ACA Provides Safety Net to Workers During COVID-19 Pandemic
COVID-19 has underscored the importance of health insurance for Americans across the country. Harvard researchers Sumit Agarwal and Benjamin Sommers, tackle this topic in their online article. The article was published in August 2020 in the the New England Journal of Medicine. Agarwal and Sommers explore how the protections provided by the Affordable Care Act (ACA), have increased as we deal with COVID-19.
The researchers reference data from the U.S. Department of Health & Human Services, including its Medical Expenditure Panel Survey of individuals and families, medical providers, and employers. They compare actions taken by those who lost their jobs in 2014 (before the ACA took effect) and those losing their jobs more recently.
Argawal and Sommers point out the differences versus the pre-ACA health insurance market. Today, a wide range of insurers offer guaranteed issue coverage and are mandated to cover essential health benefits. This contrasts to a pre-ACA market with fewer insurer regulations, no pre-existing condition limitation, skimpier plans with coverage dollar limits (annually or lifetime), and often-unaffordable rates with no available subsidies.
They also note the expansion of coverage through the ACA that permits children to be covered on a parent’s health plan though age 26, as well as the expansion of Medicaid programs (Medi-Cal in California) to give new options for coverage unrelated to employment.
State and Carrier Actions
With the onset of COVID-19, health insurance carriers and states made coverage available to those previously declined during open enrollment. Some opened a special enrollment period (SEP). California’s public health exchange, Covered California, gave eligible uninsured individuals the opportunity to apply from March 20 to June 30. That SEP was extended to July 31, and then extended further to August 30.
Although the Centers for Medicare & Medicaid Services (CMS) did not authorize a nationwide SEP (where anyone who is uninsured could enroll), the agency reported higher HealthCare.gov enrollment through existing SEPs. A June report cited more than 892,000 individuals used a SEP to enroll for coverage through May 2020 – an increase of 27% compared to 2019. Loss of employer-sponsored coverage or coverage through a spouse are among several life events that can trigger an SEP. More information on Covered California qualifying life events is available here.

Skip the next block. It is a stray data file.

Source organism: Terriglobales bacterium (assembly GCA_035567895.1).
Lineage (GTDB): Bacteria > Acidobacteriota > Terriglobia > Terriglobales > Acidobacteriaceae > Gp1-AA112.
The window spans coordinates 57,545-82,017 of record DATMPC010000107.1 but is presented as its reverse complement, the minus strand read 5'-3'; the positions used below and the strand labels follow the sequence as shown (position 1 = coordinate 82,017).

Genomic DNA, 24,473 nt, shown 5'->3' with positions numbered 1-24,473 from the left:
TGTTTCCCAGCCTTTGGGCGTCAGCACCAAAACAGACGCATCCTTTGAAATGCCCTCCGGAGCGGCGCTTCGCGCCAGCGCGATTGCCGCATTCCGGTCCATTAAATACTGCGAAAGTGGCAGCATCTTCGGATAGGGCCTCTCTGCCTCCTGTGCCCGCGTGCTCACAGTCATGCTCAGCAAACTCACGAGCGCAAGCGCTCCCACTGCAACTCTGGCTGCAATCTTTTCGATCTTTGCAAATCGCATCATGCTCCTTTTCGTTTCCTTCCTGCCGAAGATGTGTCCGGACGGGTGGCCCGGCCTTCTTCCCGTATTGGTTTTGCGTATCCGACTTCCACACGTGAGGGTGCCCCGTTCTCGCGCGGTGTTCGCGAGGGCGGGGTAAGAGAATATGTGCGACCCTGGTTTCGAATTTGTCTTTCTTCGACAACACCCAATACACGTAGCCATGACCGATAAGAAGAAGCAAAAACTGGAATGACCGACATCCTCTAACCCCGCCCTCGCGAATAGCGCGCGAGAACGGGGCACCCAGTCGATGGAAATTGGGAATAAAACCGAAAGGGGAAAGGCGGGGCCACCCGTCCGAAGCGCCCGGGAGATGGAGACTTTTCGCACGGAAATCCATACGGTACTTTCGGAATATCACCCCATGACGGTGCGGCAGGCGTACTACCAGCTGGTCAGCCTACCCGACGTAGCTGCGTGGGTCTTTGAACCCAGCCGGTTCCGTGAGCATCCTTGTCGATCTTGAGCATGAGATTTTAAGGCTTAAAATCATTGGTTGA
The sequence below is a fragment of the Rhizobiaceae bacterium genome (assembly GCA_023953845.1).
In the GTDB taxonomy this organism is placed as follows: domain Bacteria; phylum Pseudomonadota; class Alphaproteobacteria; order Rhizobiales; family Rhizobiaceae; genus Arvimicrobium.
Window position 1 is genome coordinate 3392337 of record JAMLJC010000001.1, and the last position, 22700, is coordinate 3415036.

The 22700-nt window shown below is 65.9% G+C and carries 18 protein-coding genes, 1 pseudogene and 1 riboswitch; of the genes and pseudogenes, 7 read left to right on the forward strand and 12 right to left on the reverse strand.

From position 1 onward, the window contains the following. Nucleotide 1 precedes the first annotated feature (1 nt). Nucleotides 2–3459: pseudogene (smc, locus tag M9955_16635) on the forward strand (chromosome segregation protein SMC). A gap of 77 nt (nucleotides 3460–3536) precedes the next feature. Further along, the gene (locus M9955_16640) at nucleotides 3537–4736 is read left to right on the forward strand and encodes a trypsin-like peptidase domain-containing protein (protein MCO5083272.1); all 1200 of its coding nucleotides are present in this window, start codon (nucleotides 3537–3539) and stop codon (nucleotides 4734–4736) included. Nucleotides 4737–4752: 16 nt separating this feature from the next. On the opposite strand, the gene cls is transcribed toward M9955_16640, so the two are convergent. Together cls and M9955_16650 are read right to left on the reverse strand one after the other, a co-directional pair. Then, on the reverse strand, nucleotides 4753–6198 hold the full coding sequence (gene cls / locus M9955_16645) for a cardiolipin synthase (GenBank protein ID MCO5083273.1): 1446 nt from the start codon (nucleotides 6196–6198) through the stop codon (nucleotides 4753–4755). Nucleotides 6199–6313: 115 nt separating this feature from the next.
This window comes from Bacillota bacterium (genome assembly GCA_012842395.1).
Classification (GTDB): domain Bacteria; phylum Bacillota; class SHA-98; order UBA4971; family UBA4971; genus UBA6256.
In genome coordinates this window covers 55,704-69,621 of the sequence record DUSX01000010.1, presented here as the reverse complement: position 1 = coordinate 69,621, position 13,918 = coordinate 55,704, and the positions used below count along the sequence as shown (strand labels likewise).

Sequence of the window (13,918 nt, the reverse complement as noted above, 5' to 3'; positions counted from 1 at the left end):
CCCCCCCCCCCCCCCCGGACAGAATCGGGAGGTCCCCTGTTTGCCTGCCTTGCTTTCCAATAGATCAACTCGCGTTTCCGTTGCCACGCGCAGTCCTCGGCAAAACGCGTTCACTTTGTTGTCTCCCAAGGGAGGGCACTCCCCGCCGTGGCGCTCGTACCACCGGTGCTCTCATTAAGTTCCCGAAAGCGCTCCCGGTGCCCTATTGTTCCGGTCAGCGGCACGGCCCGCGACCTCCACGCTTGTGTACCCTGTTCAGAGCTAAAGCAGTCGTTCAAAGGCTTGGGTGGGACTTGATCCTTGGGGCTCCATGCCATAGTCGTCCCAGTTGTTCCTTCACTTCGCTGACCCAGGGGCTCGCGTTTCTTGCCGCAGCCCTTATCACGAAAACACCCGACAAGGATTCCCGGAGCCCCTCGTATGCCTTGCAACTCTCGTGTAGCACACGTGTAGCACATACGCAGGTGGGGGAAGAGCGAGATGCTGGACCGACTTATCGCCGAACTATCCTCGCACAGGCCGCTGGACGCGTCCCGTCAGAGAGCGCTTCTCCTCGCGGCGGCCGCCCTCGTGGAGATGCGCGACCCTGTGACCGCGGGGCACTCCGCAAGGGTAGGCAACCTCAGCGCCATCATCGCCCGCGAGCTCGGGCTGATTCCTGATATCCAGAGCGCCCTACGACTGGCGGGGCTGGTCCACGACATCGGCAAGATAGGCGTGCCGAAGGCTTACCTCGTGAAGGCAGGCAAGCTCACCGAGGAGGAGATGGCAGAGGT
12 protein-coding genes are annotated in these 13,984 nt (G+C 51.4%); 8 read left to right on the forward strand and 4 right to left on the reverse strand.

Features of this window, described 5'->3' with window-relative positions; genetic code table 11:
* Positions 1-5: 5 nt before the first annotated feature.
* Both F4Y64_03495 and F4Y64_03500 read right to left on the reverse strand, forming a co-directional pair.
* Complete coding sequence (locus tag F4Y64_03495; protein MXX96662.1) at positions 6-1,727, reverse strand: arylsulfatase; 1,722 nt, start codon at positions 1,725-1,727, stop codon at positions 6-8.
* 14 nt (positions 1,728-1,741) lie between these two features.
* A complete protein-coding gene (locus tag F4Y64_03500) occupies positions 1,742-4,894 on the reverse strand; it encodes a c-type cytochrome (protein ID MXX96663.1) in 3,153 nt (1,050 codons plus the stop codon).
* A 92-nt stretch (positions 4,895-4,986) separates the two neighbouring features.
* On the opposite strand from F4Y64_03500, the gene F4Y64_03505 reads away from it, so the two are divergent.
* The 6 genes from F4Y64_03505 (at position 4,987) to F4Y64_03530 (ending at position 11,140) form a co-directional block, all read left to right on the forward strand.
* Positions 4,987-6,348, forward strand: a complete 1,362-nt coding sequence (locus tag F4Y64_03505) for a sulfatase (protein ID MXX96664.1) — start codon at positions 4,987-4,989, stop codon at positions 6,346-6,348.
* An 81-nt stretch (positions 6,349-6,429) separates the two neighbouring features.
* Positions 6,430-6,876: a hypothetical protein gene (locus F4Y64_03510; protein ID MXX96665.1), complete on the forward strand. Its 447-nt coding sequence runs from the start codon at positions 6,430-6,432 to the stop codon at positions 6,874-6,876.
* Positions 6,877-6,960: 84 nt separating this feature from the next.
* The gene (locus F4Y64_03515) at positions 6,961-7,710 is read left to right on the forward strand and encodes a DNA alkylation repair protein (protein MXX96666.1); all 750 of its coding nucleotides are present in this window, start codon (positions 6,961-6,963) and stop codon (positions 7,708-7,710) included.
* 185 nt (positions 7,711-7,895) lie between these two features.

For individuals who lose their employer-sponsored health insurance, coverage options include:
- Converting to coverage under a spouse’s health plan, if available;
- Continuing coverage on the employer’s plan (if available) through COBRA;
- Applying for coverage through Medicaid (Medi-Cal in California);
- Purchasing insurance directly through the ACA marketplace (e.g., Covered California);
- Getting coverage for an eligible child through the Children’s Health Insurance Program (CHIP). More information on CHIP is available at HealthCare.gov.
While short-term (limited duration) health insurance plans are available in many states, they are not an option for Californians. The legislature eliminated availability in Senate Bill (SB) 910, which was enacted in 2018 and became effective in 2019.
The U.S. Supreme Court is schedule to hear arguments in the case challenging the constitutionality of the Affordable Care Act the week following the November 2020 election. With the recent death of Associate Justice Ruth Bader Ginsburg, the case could be delayed. A ruling by the Court to end the ACA could disrupt health care coverage for millions of Americans. This includes those getting coverage through their employers, the state and federal exchanges, Medicaid, and elsewhere.
The lawsuit centers on a case brought by Republican attorneys general who argue the ACA’s individual mandate provision was made unconstitutional when the penalty for not having ACA-compliant health insurance was reset to zero under a 2017 tax overhaul implemented by the Trump administration. That position stems from the Supreme Court’s prior ruling in a 2012 case that upheld the ACA because it found the law was an appropriate use of the power of Congress to tax.